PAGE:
MAVERICK LIFE SATURDAY PROFILE
Alistair Barnes of Ballo: Handmade sunglasses with an eco-conscious twist
Ballo, based in Cape Town, has spent the past eight years producing handmade sunglasses from materials such as wood, cork and advertising billboards. Now, like so many other businesses, it is battling to survive the pandemic.
Ballo, a sunglasses manufacturer in Cape Town, is part of this new wave of sustainable fashion and accessories brands that create products out of recycled materials and wood offcuts.
Alistair Barnes, founder and CEO of Ballo, which he created in 2013, grew up in the KwaZulu-Natal Midlands; his father was an architect and his mother an artist. From a young age, he was often found drawing pictures of shoes, cars and whatever he could lay his eyes on.
“Even though I never really studied entrepreneurship, I always knew I wanted to have a brand,” he recalls.
After a brief stint in advertising, marketing and web design, it all changed when Barnes’ friend sent him a blog post of a company selling wooden sunglasses, that they claimed were made in the United States. Barnes reached out and offered to distribute the brand locally.
However, a year and a half after he started distributing the brand, he found out the glasses were in fact not made in the United States, but imported from China – a far cry from their marketing pitches.
It was then that Barnes took the plunge and embarked on starting his own sunglasses company. Ballo was born in 2013.
“I thought, let’s do this locally and authentically and really sustainably. So I found an engineer who helped me develop the product. We spent six months prototyping and developing the product… we found a way to create (the sunglasses) using wood offcuts and recycled paper laminated together.”
The business started off small initially, with Barnes cycling down to the Old Biscuit Mill Market in Woodstock, which, every Saturday, had chefs, fresh produce farmers, creatives and artisans come together and set up stands to sell their goods for the day. When the Watershed opened in 2014 at the V&A Waterfront, Ballo extended its reach there as well.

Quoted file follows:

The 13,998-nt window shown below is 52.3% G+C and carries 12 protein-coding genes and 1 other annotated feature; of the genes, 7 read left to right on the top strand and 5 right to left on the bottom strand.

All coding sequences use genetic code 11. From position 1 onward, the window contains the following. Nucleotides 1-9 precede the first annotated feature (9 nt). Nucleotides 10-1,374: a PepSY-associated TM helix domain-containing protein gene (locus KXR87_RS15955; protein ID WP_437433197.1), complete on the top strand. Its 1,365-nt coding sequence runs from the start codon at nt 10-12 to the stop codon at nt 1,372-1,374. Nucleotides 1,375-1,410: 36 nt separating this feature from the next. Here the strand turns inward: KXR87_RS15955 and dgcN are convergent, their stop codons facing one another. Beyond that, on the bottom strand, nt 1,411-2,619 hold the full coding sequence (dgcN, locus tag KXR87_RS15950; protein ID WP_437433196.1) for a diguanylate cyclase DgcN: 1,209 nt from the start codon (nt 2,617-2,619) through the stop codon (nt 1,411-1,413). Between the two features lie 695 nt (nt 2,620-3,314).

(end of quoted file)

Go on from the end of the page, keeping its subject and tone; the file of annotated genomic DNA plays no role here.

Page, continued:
Within the first year, Ballo started exporting to Germany, in addition to selling to locals and tourists in Cape Town. “In the first two months at the Old Biscuit Mill, this big German guy came up to me and asked me about the sunglasses. He said they were the best wooden sunglasses he’d seen; turns out he’s a third-generation German optician and he started importing them and selling them to optometrists around Germany.”
The Ballo team grew, with 14 people working for the company from 2014 to 2016.
Barnes expanded the material from which he made his frames while still keeping in line with the brand’s values of sustainability and recycling; he used offcuts from other fabric manufacturers, cork, African fabrics, as well as advertising billboards from Sealand – a company that makes accessories from upcycled materials, including advertising billboards, whose offcuts Ballo uses.
On the day of the interview, a Turkish Airlines advertising banner lies stretched out in the workshop, ready to be moulded into a pair of sunglasses.
In a time where almost all production is shipped overseas, Ballo has kept things local. While touring the tiny factory, I meet Francis Blaidon, the workshop assistant, who is busy preparing the latest pair. Blaidon expertly works his way around the factory, placing a piece of wood into the hydraulic press, soon to be part of a pair of Ballo signature sunglasses. At its peak, the factory produced 800 sunglasses a month. Today, they are only producing around 200.
“Every pair is inherently unique because of the nature of upcycled materials and the nature of things that are handmade,” Barnes says.
For every pair sold online, Ballo plants a tree to offset the environmental impact of shipping or transporting the sunglasses. To this day, the brand says it has planted over 1,000 trees; it has partnered with a company called Greenpop, who it pays every month to plant the number of trees needed. Then, Ballo receives GPS coordinates to the trees, most of which can be found in reforestation projects along the Garden Route.
However, the business has not been without its challenges, and even more so during the pandemic. Tourists travelling to the Western Cape were Ballo’s most important clientele. Almost overnight, this revenue stream dried up.
Barnes saw the warning signs and geared the workshop towards producing masks; it supported the company financially during the early stages of the lockdown when masks were not yet easily available.
Now, as Covid-19 continues to linger, the company had to let go some of its employees. Before Covid-19, Ballo employed 12 people; now there are only six left and sales are at around 10% compared to pre-pandemic levels, with overheads, such as rent, salaries and utilises, still remaining steady.
“Sustainability is a journey. It’s not about being perfect… it is about doing the best you can. So I’m just doing my best while trying to please the consumer,” he says. DM/ML
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